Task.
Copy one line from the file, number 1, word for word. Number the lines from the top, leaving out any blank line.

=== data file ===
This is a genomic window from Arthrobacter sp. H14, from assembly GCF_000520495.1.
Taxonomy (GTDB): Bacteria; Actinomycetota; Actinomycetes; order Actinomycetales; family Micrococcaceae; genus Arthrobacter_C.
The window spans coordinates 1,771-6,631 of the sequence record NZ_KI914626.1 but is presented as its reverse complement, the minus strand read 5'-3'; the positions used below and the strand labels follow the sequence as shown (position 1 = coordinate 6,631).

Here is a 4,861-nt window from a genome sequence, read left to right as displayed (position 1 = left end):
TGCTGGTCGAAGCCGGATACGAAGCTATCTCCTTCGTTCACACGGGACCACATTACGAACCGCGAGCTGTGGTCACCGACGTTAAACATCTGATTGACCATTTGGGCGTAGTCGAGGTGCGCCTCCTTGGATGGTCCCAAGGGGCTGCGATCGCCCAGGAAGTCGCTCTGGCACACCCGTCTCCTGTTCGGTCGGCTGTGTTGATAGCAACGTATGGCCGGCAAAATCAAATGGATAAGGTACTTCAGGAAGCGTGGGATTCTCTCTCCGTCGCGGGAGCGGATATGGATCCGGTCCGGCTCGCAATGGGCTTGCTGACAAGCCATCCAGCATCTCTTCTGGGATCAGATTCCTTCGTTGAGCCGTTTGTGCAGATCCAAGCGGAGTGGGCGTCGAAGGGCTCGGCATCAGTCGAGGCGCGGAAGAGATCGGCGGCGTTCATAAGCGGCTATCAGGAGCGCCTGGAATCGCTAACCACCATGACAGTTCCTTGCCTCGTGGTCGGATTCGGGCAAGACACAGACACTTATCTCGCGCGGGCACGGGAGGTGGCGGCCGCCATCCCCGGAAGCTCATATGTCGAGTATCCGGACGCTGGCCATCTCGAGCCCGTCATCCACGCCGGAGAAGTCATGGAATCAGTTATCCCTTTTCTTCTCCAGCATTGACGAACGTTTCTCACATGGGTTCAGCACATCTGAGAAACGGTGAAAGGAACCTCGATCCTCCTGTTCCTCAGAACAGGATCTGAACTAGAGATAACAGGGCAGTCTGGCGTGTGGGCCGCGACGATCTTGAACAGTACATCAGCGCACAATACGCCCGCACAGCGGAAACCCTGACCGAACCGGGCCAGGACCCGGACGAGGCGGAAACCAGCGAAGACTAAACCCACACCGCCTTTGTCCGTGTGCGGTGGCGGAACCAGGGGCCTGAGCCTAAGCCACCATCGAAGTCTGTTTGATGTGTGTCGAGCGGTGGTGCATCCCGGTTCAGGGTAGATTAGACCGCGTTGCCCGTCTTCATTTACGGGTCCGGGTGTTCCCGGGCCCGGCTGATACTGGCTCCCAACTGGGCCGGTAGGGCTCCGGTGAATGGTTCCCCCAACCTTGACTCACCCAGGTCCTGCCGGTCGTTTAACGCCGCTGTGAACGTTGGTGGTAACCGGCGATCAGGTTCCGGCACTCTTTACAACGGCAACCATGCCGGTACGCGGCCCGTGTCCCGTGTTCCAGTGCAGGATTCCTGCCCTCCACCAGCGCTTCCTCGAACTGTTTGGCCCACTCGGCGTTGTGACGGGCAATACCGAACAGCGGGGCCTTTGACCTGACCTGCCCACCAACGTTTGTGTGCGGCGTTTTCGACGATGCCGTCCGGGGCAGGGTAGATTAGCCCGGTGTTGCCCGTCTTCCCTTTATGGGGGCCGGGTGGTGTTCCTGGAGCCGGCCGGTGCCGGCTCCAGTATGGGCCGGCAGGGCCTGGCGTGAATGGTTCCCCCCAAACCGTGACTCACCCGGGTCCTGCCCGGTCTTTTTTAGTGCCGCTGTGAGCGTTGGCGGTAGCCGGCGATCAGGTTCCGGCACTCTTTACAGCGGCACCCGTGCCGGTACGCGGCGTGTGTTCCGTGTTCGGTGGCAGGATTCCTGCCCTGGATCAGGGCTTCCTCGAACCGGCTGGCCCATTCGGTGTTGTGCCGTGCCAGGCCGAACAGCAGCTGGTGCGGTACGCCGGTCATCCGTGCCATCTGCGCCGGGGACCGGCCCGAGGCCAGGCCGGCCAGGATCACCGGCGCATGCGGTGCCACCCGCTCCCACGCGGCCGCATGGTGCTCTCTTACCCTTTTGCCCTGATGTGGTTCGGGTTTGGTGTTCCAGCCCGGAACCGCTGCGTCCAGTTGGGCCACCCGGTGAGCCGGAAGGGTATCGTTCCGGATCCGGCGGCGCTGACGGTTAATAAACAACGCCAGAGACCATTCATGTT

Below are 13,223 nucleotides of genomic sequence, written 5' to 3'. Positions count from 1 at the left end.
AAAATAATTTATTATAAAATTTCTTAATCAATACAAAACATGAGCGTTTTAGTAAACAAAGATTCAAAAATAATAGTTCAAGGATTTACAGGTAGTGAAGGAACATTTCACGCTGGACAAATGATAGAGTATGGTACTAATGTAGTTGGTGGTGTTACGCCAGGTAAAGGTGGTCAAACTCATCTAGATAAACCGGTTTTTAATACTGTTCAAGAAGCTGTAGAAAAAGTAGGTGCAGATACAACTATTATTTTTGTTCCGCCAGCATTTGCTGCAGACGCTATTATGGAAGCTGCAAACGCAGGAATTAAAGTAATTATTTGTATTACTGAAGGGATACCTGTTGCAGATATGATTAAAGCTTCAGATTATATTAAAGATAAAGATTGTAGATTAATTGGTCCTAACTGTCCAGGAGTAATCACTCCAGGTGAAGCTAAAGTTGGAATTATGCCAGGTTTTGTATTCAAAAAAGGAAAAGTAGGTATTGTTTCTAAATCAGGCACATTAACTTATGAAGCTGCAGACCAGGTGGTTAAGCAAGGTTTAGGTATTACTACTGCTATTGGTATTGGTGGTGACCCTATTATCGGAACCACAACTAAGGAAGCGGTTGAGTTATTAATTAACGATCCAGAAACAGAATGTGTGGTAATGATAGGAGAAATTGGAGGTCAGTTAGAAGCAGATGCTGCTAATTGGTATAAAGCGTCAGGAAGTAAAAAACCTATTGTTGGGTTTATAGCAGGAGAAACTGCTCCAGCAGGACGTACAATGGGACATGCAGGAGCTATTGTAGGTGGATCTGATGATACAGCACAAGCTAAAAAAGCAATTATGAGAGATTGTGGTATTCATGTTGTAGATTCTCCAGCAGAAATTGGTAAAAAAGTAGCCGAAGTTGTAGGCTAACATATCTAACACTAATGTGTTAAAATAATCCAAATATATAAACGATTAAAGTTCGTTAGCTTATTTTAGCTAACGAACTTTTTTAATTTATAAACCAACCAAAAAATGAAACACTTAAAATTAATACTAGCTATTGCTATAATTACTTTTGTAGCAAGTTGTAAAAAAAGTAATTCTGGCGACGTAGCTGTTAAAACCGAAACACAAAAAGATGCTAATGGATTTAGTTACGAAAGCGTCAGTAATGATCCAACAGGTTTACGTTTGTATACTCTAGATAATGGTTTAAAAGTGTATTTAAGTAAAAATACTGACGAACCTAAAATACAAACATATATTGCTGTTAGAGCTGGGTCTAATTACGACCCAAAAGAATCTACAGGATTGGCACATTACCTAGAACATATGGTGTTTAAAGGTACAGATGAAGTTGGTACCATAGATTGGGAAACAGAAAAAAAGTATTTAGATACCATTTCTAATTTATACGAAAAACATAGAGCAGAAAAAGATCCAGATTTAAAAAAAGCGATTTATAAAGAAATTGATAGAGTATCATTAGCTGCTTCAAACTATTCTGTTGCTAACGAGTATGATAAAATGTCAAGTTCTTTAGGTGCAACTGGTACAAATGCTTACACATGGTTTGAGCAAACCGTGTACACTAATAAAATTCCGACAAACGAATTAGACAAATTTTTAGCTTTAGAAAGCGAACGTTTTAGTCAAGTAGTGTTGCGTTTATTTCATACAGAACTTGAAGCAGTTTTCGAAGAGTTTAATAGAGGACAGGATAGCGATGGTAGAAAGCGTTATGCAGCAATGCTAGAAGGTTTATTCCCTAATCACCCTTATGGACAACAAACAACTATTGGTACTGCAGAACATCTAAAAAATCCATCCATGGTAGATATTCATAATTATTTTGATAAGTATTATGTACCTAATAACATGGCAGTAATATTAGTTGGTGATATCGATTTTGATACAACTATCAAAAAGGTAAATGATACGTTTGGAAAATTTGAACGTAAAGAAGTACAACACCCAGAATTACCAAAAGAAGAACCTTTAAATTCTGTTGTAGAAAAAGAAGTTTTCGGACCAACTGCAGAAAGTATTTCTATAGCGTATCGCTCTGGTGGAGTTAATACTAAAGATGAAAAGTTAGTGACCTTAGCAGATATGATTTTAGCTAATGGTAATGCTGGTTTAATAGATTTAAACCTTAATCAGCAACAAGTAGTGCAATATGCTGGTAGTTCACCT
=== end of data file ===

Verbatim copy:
This is a genomic window from Arthrobacter sp. H14, from assembly GCF_000520495.1.